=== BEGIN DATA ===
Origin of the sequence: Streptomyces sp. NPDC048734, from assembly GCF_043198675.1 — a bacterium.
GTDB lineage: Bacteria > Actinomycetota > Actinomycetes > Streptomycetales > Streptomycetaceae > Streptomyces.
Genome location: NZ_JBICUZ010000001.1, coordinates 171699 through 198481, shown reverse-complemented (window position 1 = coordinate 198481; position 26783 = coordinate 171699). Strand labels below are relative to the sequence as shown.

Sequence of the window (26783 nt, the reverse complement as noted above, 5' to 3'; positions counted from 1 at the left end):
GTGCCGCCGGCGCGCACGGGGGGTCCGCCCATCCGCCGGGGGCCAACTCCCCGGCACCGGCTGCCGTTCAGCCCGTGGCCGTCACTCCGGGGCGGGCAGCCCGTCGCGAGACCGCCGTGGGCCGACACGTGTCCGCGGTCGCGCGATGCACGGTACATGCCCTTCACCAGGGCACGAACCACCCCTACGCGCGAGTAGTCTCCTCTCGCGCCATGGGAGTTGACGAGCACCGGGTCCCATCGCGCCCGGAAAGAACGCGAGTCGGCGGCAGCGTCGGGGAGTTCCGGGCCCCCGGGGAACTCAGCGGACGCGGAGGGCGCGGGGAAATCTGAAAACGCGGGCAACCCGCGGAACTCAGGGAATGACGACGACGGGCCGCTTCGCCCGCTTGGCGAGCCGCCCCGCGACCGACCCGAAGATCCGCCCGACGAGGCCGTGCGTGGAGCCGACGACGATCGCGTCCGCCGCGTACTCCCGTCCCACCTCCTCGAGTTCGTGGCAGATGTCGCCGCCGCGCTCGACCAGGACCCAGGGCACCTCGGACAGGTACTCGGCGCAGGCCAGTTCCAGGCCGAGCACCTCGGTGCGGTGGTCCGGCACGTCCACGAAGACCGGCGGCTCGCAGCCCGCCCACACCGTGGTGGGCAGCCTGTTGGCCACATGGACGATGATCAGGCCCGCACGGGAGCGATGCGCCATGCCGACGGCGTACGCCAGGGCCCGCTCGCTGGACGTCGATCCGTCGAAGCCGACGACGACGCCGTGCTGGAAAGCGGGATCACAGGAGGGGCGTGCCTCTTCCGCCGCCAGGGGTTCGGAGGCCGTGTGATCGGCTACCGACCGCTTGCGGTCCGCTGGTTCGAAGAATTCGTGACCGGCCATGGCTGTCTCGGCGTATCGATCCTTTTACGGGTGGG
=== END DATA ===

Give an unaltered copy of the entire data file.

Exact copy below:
Origin of the sequence: Streptomyces sp. NPDC048734, from assembly GCF_043198675.1 — a bacterium.
GTDB lineage: Bacteria > Actinomycetota > Actinomycetes > Streptomycetales > Streptomycetaceae > Streptomyces.
Genome location: NZ_JBICUZ010000001.1, coordinates 171699 through 198481, shown reverse-complemented (window position 1 = coordinate 198481; position 26783 = coordinate 171699). Strand labels below are relative to the sequence as shown.

Sequence of the window (26783 nt, the reverse complement as noted above, 5' to 3'; positions counted from 1 at the left end):
GTGCCGCCGGCGCGCACGGGGGGTCCGCCCATCCGCCGGGGGCCAACTCCCCGGCACCGGCTGCCGTTCAGCCCGTGGCCGTCACTCCGGGGCGGGCAGCCCGTCGCGAGACCGCCGTGGGCCGACACGTGTCCGCGGTCGCGCGATGCACGGTACATGCCCTTCACCAGGGCACGAACCACCCCTACGCGCGAGTAGTCTCCTCTCGCGCCATGGGAGTTGACGAGCACCGGGTCCCATCGCGCCCGGAAAGAACGCGAGTCGGCGGCAGCGTCGGGGAGTTCCGGGCCCCCGGGGAACTCAGCGGACGCGGAGGGCGCGGGGAAATCTGAAAACGCGGGCAACCCGCGGAACTCAGGGAATGACGACGACGGGCCGCTTCGCCCGCTTGGCGAGCCGCCCCGCGACCGACCCGAAGATCCGCCCGACGAGGCCGTGCGTGGAGCCGACGACGATCGCGTCCGCCGCGTACTCCCGTCCCACCTCCTCGAGTTCGTGGCAGATGTCGCCGCCGCGCTCGACCAGGACCCAGGGCACCTCGGACAGGTACTCGGCGCAGGCCAGTTCCAGGCCGAGCACCTCGGTGCGGTGGTCCGGCACGTCCACGAAGACCGGCGGCTCGCAGCCCGCCCACACCGTGGTGGGCAGCCTGTTGGCCACATGGACGATGATCAGGCCCGCACGGGAGCGATGCGCCATGCCGACGGCGTACGCCAGGGCCCGCTCGCTGGACGTCGATCCGTCGAAGCCGACGACGACGCCGTGCTGGAAAGCGGGATCACAGGAGGGGCGTGCCTCTTCCGCCGCCAGGGGTTCGGAGGCCGTGTGATCGGCTACCGACCGCTTGCGGTCCGCTGGTTCGAAGAATTCGTGACCGGCCATGGCTGTCTCGGCGTATCGATCCTTTTACGGGTGGG